01/22/2004 12:00AM

Thunder Blitz injures foreleg

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OZONE PARK, N.Y. - Thunder Blitz, winner of the Grade 3 Queens County Handicap in December, suffered a crack in the sesamoid bone of his left foreleg and will be sidelined indefinitely.

Thunder Blitz left trainer Richard Dutrow Jr.'s Aqueduct barn earlier this week and will be given time off at owner Frank Stronach's Adena Springs South farm in Ocala, Fla. His connections hope they can get him back to the races later this year.

"We'll give him some time there and see how it goes," said Dan Hall, the general manager of Adena Springs' Kentucky division. "According to the vet, the prognosis is pretty good."

Thunder Blitz, a 6-year-old son of Holy Bull, began his career in the barn of Joe Orseno, for whom he won the Grade 3 Flamingo in 2001 at Hialeah and finished fourth in that year's Kentucky Derby. Last year, he was transferred to trainer Bobby Frankel, and won an allowance race at Aqueduct before suffering a foot injury. When he returned, he dropped five straight races.

When Frankel shipped his stable back to California for the winter, he left Thunder Blitz with Dutrow. In two starts for Dutrow, Thunder Blitz was beaten a neck in the Stuyvesant Handicap and won the Queens County. Thunder Blitz would have most likely been among the favorites for last Saturday's Aqueduct Handicap before the injury was detected.

"It looked like he was sitting on a good winter campaign up there," Hall said. "It's unfortunate."

Snake Mountain on the work tab

Snake Mountain, who has been plagued by foot trouble this fall and winter, worked four furlongs in 51.06 seconds Thursday over Belmont Park's training track. It was his first breeze since Dec. 1.

Snake Mountain dominated the proceedings in the handicap division here last winter, winning three stakes. After he bled in the Pimlico Special in May, Snake Mountain looked good winning an allowance race at Belmont on Oct. 26 but has not raced since. A badly bruised foot forced him to spend time at the New Jersey Equine Clinic.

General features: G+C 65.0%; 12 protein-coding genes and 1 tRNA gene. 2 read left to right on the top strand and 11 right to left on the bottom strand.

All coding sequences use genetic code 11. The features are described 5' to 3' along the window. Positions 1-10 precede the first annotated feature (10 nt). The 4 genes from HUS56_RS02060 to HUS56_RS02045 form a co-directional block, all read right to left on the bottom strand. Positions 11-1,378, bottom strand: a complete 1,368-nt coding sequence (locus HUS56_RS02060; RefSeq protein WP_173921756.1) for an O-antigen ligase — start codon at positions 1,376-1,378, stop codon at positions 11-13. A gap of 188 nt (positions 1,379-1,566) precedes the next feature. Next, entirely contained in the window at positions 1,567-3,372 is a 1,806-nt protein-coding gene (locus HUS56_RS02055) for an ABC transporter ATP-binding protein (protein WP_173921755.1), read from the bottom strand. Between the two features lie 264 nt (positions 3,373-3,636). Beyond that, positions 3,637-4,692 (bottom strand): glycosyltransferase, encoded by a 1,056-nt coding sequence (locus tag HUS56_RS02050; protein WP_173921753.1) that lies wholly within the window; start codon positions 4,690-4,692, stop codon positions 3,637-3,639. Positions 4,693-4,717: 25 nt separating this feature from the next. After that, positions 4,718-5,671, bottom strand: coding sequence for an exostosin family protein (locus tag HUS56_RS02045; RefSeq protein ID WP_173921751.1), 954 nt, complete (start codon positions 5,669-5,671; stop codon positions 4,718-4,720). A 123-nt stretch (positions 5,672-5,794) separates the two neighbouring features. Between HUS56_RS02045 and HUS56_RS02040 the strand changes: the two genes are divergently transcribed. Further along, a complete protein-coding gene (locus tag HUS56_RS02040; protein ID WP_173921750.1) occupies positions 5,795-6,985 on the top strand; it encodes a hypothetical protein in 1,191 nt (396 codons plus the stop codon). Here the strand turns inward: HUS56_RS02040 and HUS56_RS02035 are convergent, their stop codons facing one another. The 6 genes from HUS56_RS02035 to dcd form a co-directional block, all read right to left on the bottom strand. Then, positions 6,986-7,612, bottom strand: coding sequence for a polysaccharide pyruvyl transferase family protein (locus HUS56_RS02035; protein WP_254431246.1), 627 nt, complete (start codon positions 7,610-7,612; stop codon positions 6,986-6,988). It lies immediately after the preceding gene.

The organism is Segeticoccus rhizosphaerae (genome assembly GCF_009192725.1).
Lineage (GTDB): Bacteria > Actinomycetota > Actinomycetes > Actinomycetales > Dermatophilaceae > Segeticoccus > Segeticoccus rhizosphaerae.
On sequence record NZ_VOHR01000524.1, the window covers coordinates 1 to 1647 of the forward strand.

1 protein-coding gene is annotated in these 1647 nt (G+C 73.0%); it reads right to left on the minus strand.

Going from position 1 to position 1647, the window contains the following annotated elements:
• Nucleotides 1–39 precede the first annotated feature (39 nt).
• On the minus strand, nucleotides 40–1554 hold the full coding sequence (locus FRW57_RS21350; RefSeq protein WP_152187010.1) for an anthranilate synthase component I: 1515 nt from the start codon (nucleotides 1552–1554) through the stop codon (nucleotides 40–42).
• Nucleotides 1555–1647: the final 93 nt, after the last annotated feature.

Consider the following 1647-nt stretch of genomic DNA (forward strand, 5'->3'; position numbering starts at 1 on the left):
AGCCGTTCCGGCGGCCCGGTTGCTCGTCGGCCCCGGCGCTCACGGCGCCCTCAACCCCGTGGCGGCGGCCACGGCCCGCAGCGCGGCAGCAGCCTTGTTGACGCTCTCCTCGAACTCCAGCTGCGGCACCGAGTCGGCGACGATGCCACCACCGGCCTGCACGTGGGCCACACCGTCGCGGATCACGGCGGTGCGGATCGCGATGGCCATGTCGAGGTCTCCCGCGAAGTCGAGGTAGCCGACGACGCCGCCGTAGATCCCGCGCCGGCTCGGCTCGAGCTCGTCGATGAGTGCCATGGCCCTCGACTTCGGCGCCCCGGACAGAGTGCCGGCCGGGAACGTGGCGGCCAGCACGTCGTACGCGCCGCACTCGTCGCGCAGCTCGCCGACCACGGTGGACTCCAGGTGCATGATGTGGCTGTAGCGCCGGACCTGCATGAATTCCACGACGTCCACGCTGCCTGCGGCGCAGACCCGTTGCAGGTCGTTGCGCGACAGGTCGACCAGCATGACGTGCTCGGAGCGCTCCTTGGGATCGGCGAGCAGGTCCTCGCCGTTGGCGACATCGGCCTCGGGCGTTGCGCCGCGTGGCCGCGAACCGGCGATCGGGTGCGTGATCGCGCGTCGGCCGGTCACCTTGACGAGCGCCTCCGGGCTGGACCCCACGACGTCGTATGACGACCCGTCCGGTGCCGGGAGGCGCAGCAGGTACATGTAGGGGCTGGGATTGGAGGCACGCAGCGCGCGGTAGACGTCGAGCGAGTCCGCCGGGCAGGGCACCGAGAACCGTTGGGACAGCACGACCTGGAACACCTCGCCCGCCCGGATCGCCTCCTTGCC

"He went nicely, galloped out well, and pulled up soundly" in Thursday's work, said Shaffick Mohammed, the assistant to trainer Jimmy Jerkens. "We'll keep our fingers crossed and hope for the best. He came out of the work very well - he was full of himself in his stall."

Mohammed said it shouldn't take Snake Mountain long to come around. "He's one that comes to hand very quickly," Mohammed said. "He puts a lot into his gallops."

Lopez bags 3,000th victory

Jockey Chuck Lopez earned his 3,000th career victory Thursday when he guided Sunnyridge Sam to a six-length victory in a second-level New York-bred allowance race.

Lopez, 43, is the 113th rider to reach the 3,000-win plateau.

"All I can tell you is it feels pretty good to be among those numbers that have reached 3,000," said Lopez, who was born in Brooklyn. He spends his summers riding in New Jersey and his winters in New York. "I consider Aqueduct my home away from home. It's nice to be able to do it here where gracious hosts have me every winter, and I just hope I can keep performing at this level."

Lopez's 3,000th win came nearly 25 years to the date after his first career victory. Lopez rode his first winner, Foolish Tracy, on Jan. 15, 1979, at Keystone Park, which is now Philadelphia Park.

Lopez has won riding titles at Philadelphia Park, Monmouth, Atlantic City, and Garden State. Lopez comes from a riding family. His father, Carlos Sr., brother Carlos Jr., and cousin Jose Ferrer are also jockeys.

Lopez said he hopes to ride long enough to win 4,000 races.

"I'll ride for as long as there are speed horses to ride," he said.

Bridgmohan rides Don, not Tom

When Peeping Tom enters the starting gate for Saturday's $75,000 Paumonok Handicap, he will not have regular rider Shaun Bridgmohan on his back. That's because Bridgmohan will be riding Don Six in the six-furlong stakes. Ariel Smith will ride Peeping Tom.

According to Bridgmohan, he and his agent, Matt Muzikar, had already given a commitment to the connections of Don Six before being made aware that Peeping Tom was going to run. Bridgmohan had ridden Peeping Tom in 14 of his last 15 starts, dating back to the beginning of 2003. Bridgmohan was also aboard for Peeping Tom's victory in the Grade 1 Carter Handicap in 2001.

While Peeping Tom's form appears to be fading, Don Six is coming off the best race of his career. On Dec. 31, with Bridgmohan aboard for the first time, Don Six relaxed nicely while on the lead and ran six furlongs in 1:09.41, the fastest six furlongs run at this meet. He earned a career-best 104 Beyer Speed Figure.

"I like Don," Bridgmohan said. "He ran very, very well last time. He broke good, settled well, and when I asked him, he gave what he had."

Don Six may have taken the worst of it at the draw. He'll break from the rail and will probably be forced to go in a race filled with other speed types.